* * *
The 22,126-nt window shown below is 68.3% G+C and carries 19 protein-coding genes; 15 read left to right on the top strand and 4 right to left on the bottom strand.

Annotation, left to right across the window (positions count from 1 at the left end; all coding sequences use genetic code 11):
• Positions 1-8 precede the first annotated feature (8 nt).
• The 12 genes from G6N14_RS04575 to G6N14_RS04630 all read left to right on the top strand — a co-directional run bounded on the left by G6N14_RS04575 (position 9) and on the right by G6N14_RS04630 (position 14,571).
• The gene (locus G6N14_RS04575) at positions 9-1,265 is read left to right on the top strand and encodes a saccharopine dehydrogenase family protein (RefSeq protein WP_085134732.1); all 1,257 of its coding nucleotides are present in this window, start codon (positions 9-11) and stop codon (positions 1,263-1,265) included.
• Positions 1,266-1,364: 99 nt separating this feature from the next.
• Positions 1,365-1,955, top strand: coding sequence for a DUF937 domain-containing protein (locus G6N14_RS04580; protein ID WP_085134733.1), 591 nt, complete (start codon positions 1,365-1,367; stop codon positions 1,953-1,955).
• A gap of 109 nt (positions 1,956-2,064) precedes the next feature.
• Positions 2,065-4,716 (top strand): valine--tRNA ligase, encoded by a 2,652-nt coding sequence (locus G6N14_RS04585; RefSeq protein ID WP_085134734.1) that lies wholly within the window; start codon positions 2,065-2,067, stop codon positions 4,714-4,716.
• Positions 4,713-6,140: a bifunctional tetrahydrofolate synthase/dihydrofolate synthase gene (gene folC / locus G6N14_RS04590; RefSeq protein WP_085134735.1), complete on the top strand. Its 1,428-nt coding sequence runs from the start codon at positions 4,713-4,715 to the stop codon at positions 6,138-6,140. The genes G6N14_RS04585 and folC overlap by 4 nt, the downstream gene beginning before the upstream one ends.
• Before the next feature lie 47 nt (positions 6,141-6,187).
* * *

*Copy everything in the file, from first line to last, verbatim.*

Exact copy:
The 22,126-nt window shown below is 68.3% G+C and carries 19 protein-coding genes; 15 read left to right on the top strand and 4 right to left on the bottom strand.

Annotation, left to right across the window (positions count from 1 at the left end; all coding sequences use genetic code 11):
• Positions 1-8 precede the first annotated feature (8 nt).
• The 12 genes from G6N14_RS04575 to G6N14_RS04630 all read left to right on the top strand — a co-directional run bounded on the left by G6N14_RS04575 (position 9) and on the right by G6N14_RS04630 (position 14,571).
• The gene (locus G6N14_RS04575) at positions 9-1,265 is read left to right on the top strand and encodes a saccharopine dehydrogenase family protein (RefSeq protein WP_085134732.1); all 1,257 of its coding nucleotides are present in this window, start codon (positions 9-11) and stop codon (positions 1,263-1,265) included.
• Positions 1,266-1,364: 99 nt separating this feature from the next.
• Positions 1,365-1,955, top strand: coding sequence for a DUF937 domain-containing protein (locus G6N14_RS04580; protein ID WP_085134733.1), 591 nt, complete (start codon positions 1,365-1,367; stop codon positions 1,953-1,955).
• A gap of 109 nt (positions 1,956-2,064) precedes the next feature.
• Positions 2,065-4,716 (top strand): valine--tRNA ligase, encoded by a 2,652-nt coding sequence (locus G6N14_RS04585; RefSeq protein ID WP_085134734.1) that lies wholly within the window; start codon positions 2,065-2,067, stop codon positions 4,714-4,716.
• Positions 4,713-6,140: a bifunctional tetrahydrofolate synthase/dihydrofolate synthase gene (gene folC / locus G6N14_RS04590; RefSeq protein WP_085134735.1), complete on the top strand. Its 1,428-nt coding sequence runs from the start codon at positions 4,713-4,715 to the stop codon at positions 6,138-6,140. The genes G6N14_RS04585 and folC overlap by 4 nt, the downstream gene beginning before the upstream one ends.
• Before the next feature lie 47 nt (positions 6,141-6,187).